iOS vs Android Development: Key Differences

9 min read
iOS vs Android Development


Although there are certain architectural similarities between the iOS and Android development, both systems have different maintenance and development approaches. Their marketing strategies and design processes also differ. 

When creating an app, one of the main things to decide is the platform it will be developed for. Most apps are published on both mobile platforms, iOS and Android, but some developers focus on one platform first before expanding to the other.

The guide below will highlight the iOS vs Android native development differences. We also evaluate the platforms’ target audiences and distribution processes. 

Programming Language

Possibly the most obvious iOS vs Android development difference is the programming language. It’s the ”language” app developers use to build an app’s backend, define its structure and logic, and create an interface for users to interact with. 

Swift and Objective-C

iOS developers can choose between Swift and Objective-C. While Objective-C is the older coding language, Apple introduced Swift in 2014 as a more user-friendly alternative for app development. Many developers prefer Swift because of its superior memory handling and performance. It’s also speedier and easier to use than Objective-C.

However, that doesn’t mean Objective-C cannot be used in iOS mobile application development. It’s a stable programming language with a widespread community, which helps developers find support and resources. But its complex syntax and steep learning curve often deter new developers.

Java and Kotlin

Android developers also have a choice between two programming languages: Java and Kotlin. Java has been the go-to for app development since the beginning of the 2000s. So, there’s a large developer community around the language, making it easier for new developers to find help.

Java is also known for its robust security. That’s why most enterprise-grade app development is done in Java. However, drawbacks include its verbose code and limitations. 

That’s where Kotlin comes in as an alternative. Although it works on the Java Virtual Machine (JVM), it removes many of Java’s limitations. For example, a common issue in Java is the null pointer. But Kotlin eliminates that by making null pointer exceptions a compile-time error rather than a runtime error. As a result, there are fewer crashes.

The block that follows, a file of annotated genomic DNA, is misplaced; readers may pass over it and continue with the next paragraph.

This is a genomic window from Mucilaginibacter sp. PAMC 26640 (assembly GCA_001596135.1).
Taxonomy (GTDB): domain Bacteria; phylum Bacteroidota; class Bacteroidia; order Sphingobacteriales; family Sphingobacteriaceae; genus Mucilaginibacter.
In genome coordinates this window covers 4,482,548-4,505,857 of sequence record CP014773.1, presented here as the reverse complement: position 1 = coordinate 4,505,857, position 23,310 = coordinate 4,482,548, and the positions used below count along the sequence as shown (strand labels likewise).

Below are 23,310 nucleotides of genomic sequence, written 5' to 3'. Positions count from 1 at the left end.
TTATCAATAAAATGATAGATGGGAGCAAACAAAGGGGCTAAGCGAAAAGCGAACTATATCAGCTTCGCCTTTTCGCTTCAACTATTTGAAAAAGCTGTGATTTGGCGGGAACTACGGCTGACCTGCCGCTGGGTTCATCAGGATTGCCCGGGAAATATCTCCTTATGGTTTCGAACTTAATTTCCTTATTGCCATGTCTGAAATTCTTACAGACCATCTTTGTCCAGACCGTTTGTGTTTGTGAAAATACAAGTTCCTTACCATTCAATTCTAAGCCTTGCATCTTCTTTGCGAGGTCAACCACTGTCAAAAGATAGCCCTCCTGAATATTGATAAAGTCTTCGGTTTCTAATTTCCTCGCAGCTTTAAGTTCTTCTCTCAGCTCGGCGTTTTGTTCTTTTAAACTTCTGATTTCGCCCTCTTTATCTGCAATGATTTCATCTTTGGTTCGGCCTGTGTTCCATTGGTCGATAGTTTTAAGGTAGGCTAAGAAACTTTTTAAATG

Since Java and Kotlin are 100% compatible, developers can use the same libraries for both programming languages. An important thing to remember here is that this seamless language transition is only for Android apps and not for iOS mobile application development.

Development Environments

The next difference in Android development vs iOS development is the choice of development environments. To simplify it, the integrated development environment (IDE) is where developers write, test, and debug their code. Think of it as a workspace. It’s to coding what MS Word and Google Docs are to writing. 


Xcode is the IDE for iOS development. The Interface Builder is its most coveted feature. Its drag-and-drop editor allows developers to build user interfaces (UIs) without writing extensive code. 

Plus, it has SwiftUI preview tools that show developers the user interface on a device or simulator in real time. In addition, Xcode’s debugger is an excellent tool for finding and fixing errors. 

The IDE also has some development tools for the pre-development process. For example, the Simulator allows rapid testing and app prototyping. Similarly, Instruments lets you analyze your application and investigate the use of system resources.

XCode also has a feature called Create ML, which helps developers integrate machine learning models into their applications. Finally, you can use the Accessibility Inspector to check for inaccessible areas in your app. 

Android Studio 

On the other hand, Android developers use Android Studio as their primary IDE. Some of its notable features are: 

  • Gradle-Based Build System: It helps developers automate tasks like building and deploying Android apps.
  • Emulator: The emulator speeds up development time. It simulates the behavior of an Android device on your computer.
  • Unified Environment: Developers can create apps for a broader range of devices on the same platform. 
  • Live Edit: It lets developers update apps while the app is running without having to stop and restart the app.
  • Integrations: You can integrate GitHub and code templates into the work environment. 
  • Lint Tools: They catch problems related to version compatibility, usability, performance, etc. 
  • Google Cloud Platform: The Android Studio comes with Google Cloud Platform support. That makes it easy for developers to integrate the App Engine and Google Cloud Messaging into their apps.

Design and User Interface

A common difference mobile app developers have to tackle is the design philosophy of the two operating systems. iOS follows a more minimalistic approach, while Android is known for its customizability. 

On iOS, developers have to follow strict design guidelines set by Apple. These guidelines ensure consistency and ease of use for the users. Also, developers can access a limited set of design components, giving their apps a unified look and feel.

iOS’ Standardized and Unified Design Language

Developers creating apps for the Apple Play Store must follow what Apple calls its ”human interface” guidelines. These rules are for everything from app icons and spatial relationships to user feedback and colors.